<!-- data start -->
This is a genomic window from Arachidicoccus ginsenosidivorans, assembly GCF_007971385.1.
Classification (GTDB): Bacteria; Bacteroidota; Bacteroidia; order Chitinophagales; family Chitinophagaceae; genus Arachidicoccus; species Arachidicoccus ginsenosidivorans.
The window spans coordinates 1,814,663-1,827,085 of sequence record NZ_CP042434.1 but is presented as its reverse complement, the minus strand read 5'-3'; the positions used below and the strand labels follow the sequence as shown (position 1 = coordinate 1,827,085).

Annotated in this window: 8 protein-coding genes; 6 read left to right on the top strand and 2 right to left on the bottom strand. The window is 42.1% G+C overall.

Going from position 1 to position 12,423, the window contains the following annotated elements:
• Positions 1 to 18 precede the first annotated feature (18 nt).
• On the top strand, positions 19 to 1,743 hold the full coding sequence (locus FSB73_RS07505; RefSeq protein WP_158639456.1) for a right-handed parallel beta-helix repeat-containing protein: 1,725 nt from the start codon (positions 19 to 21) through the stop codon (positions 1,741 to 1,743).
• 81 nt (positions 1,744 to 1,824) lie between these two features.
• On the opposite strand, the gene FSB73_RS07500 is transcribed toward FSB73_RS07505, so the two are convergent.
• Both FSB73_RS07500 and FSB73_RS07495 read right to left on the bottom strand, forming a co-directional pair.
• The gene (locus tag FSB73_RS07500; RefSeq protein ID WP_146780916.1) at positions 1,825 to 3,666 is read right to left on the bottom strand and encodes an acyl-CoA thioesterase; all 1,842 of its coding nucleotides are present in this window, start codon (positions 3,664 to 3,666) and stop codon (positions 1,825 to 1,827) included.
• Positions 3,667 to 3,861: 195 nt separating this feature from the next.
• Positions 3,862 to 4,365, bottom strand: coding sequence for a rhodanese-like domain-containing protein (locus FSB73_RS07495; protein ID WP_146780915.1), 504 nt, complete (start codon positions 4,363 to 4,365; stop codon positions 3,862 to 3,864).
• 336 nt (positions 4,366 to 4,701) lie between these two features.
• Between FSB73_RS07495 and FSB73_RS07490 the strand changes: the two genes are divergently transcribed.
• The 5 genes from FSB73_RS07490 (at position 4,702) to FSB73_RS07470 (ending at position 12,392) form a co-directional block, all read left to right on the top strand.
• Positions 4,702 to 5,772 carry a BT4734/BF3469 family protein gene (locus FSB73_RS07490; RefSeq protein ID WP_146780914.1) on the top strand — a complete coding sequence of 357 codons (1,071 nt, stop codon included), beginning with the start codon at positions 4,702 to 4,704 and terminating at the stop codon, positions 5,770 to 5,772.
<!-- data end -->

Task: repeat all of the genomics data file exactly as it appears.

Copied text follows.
This is a genomic window from Arachidicoccus ginsenosidivorans, assembly GCF_007971385.1.
Classification (GTDB): Bacteria; Bacteroidota; Bacteroidia; order Chitinophagales; family Chitinophagaceae; genus Arachidicoccus; species Arachidicoccus ginsenosidivorans.
The window spans coordinates 1,814,663-1,827,085 of sequence record NZ_CP042434.1 but is presented as its reverse complement, the minus strand read 5'-3'; the positions used below and the strand labels follow the sequence as shown (position 1 = coordinate 1,827,085).

Annotated in this window: 8 protein-coding genes; 6 read left to right on the top strand and 2 right to left on the bottom strand. The window is 42.1% G+C overall.

Going from position 1 to position 12,423, the window contains the following annotated elements:
• Positions 1 to 18 precede the first annotated feature (18 nt).
• On the top strand, positions 19 to 1,743 hold the full coding sequence (locus FSB73_RS07505; RefSeq protein WP_158639456.1) for a right-handed parallel beta-helix repeat-containing protein: 1,725 nt from the start codon (positions 19 to 21) through the stop codon (positions 1,741 to 1,743).
• 81 nt (positions 1,744 to 1,824) lie between these two features.
• On the opposite strand, the gene FSB73_RS07500 is transcribed toward FSB73_RS07505, so the two are convergent.
• Both FSB73_RS07500 and FSB73_RS07495 read right to left on the bottom strand, forming a co-directional pair.
• The gene (locus tag FSB73_RS07500; RefSeq protein ID WP_146780916.1) at positions 1,825 to 3,666 is read right to left on the bottom strand and encodes an acyl-CoA thioesterase; all 1,842 of its coding nucleotides are present in this window, start codon (positions 3,664 to 3,666) and stop codon (positions 1,825 to 1,827) included.
• Positions 3,667 to 3,861: 195 nt separating this feature from the next.
• Positions 3,862 to 4,365, bottom strand: coding sequence for a rhodanese-like domain-containing protein (locus FSB73_RS07495; protein ID WP_146780915.1), 504 nt, complete (start codon positions 4,363 to 4,365; stop codon positions 3,862 to 3,864).
• 336 nt (positions 4,366 to 4,701) lie between these two features.
• Between FSB73_RS07495 and FSB73_RS07490 the strand changes: the two genes are divergently transcribed.
• The 5 genes from FSB73_RS07490 (at position 4,702) to FSB73_RS07470 (ending at position 12,392) form a co-directional block, all read left to right on the top strand.
• Positions 4,702 to 5,772 carry a BT4734/BF3469 family protein gene (locus FSB73_RS07490; RefSeq protein ID WP_146780914.1) on the top strand — a complete coding sequence of 357 codons (1,071 nt, stop codon included), beginning with the start codon at positions 4,702 to 4,704 and terminating at the stop codon, positions 5,770 to 5,772.